Placement of Iliac Vein Stent
Iliac Vein Stent Placement
Iliac Vein Stenting
Stenting, Iliac Vein
Stent Placement, Iliac Vein
1. Mousa A. May-Thurner syndrome. In: UpToDate, Eidt JF (Ed), UpToDate, Waltham, MA. (Accessed on February 7, 2019.)
2. Murphy EH, Black SA. Avoiding Misuse and Overuse of Iliac Vein Stenting for Chronic Venous Disease. Endovascular Today. 2018 July;17(7):74-76.
3. Akers DL, Jr., Creado B, Hewitt RL. Iliac vein compression syndrome: Case report and review of the literature. J Vasc Surg. 1996;24:477-481.
4. Kogel H. Regarding ’Iliac vein compression syndrome: Case report and review of the literature’. J Vasc Surg. 1997;26(4):721-722.
5. Akesson H, Lindh M, Ivancev K, et al. Venous stents in chronic iliac vein occlusions. Eur J Vasc Endovasc Surg. 1997;13(3):334-336.
6. Broholm R, Baekgaard N, Just SR, Jorgensen M. Endovascular treatment of chronic iliac vein obstruction in patients with venous claudication. Ugeskr Laeger. 2007 Apr 23 2007;169(17):1564-1568.
7. Funatsu A, Shibata K, Yamamoto R, et al. [Initial and long term outcomes of stent implantation for iliac compression syndrome]. J Cardiol. 2007 Dec 2007;50(6):371-377.
8. Mussa FF, Peden EK, Zhou W, Lin PH, Lumsden AB, Bush RL. Iliac vein stenting for chronic venous insufficiency. Tex Heart Inst J. 2007 2007;34(1):60-66.
9. Neglen P. Chronic Venous Obstruction: Diagnostic Considerations and Therapeutic Role of Percutaneous Iliac Stenting. 2007.
10. Lou WS, Gu JP, He X, et al. Endovascular treatment for iliac vein compression syndrome: A comparison between the presence and absence of secondary thrombosis. Korean J Radiol. 2009;10(2):135-143.
11. Bi Y, Yu Z, Chen H, et al. Long-term outcome and quality of life in patients with iliac vein compression syndrome after endovascular treatment. Phlebology. 2019 Jan [Epub ahead of print].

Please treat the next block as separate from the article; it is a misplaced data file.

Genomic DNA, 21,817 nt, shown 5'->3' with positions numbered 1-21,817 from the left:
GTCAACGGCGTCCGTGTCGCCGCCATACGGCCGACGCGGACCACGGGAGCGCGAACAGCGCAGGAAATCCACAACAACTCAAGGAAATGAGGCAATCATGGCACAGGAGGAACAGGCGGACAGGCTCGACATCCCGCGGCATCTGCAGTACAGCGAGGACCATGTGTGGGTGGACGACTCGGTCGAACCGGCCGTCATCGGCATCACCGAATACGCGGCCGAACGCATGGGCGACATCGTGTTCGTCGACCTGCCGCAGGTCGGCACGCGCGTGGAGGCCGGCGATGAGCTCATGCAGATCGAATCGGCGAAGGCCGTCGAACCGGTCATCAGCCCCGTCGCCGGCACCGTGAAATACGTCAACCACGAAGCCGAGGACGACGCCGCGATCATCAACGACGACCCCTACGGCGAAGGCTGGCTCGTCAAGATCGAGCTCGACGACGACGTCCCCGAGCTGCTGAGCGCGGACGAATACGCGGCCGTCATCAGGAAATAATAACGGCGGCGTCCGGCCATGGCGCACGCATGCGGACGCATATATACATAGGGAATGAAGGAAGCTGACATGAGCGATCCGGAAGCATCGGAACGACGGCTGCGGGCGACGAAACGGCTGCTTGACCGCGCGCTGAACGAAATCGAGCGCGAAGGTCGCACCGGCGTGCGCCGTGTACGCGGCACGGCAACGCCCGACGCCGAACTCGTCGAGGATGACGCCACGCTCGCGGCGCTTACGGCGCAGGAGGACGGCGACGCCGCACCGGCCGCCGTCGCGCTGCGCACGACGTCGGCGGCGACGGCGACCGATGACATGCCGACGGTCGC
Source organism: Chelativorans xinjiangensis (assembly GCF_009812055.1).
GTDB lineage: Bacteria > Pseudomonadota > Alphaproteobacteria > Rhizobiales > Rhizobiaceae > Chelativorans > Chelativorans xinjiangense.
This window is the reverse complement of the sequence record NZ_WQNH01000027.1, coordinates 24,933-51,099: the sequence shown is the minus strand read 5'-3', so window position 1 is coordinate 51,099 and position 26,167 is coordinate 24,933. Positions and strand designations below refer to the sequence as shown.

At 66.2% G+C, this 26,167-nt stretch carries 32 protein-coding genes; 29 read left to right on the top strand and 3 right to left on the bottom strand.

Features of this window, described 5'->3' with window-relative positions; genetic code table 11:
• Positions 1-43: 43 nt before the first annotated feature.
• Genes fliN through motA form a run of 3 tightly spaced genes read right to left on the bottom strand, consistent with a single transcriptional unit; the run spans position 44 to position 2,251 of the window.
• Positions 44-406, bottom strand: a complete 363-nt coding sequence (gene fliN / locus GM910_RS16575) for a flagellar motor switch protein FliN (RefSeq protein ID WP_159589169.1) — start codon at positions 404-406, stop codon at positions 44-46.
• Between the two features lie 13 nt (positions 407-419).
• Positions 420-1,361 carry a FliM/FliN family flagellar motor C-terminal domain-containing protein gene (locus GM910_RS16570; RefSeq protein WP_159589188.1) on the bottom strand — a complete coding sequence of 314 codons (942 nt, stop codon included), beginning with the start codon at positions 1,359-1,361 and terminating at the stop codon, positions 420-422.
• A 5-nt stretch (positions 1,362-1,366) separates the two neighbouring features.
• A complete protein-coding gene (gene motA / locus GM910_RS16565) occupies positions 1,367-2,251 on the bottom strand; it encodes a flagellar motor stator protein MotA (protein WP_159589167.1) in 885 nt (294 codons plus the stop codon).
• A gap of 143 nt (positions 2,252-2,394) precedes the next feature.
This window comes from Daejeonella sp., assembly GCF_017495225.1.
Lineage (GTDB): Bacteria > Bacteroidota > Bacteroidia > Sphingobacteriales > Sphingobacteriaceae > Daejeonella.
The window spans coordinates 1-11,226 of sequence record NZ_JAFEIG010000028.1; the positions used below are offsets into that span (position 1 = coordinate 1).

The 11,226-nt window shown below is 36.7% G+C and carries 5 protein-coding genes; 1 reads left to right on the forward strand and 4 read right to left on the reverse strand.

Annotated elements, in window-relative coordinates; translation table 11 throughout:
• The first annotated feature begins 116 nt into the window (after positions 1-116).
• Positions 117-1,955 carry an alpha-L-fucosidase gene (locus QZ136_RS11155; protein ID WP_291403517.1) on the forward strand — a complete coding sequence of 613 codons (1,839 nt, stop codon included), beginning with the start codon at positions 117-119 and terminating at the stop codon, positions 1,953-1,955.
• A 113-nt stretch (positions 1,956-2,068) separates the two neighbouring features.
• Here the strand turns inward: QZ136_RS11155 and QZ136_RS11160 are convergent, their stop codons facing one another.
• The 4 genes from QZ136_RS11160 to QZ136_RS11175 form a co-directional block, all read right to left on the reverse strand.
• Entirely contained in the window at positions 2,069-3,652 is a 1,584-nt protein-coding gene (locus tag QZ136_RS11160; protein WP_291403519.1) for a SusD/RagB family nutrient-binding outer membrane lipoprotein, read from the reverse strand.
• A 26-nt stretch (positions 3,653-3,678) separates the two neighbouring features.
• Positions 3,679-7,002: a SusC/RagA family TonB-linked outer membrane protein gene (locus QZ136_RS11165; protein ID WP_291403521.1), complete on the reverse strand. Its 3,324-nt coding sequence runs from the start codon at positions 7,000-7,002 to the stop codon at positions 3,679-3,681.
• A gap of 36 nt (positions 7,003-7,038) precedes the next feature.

12. Jayarai A, Buck W, Knight A, et al. Impact of degree of stenosis in May-Thurner syndrome on iliac vein stenting. J Vasc Surg Venous Lymphat Disord. 2018 Dec [Epub ahead of print].
13. Funatsu A, Anzai H, Komiyama K, et al. Stent implantation for May-Thurner syndrome with acute deep venous thrombosis: acute and long-term results from the ATOMIC (AcTive stenting for May-Thurner Iliac Compression syndrome) registry.Cardiovasc Interv Ther. 2018 Jun [Epub ahead of print].
14. Sedhai TR, Golamari R, Salei A, et al. May-Thurner Syndrome. Am J Med Sci. 2018 May;355(5):510-514.
(The list of codes is not intended to be all-inclusive and is included below for informational purposes only. Inclusion or exclusion of a procedure, diagnosis, drug or device code(s) does not constitute or imply authorization, certification, approval, offer of coverage or guarantee of payment.)
* CPT only copyright 2019 American Medical Association. All rights reserved. CPT is a registered trademark of the American Medical Association.
Medical policies can be highly technical and are designed for use by the Horizon BCBSNJ professional staff in making coverage determinations. Members referring to this policy should discuss it with their treating physician, and should refer to their specific benefit plan for the terms, conditions, limitations and exclusions of their coverage.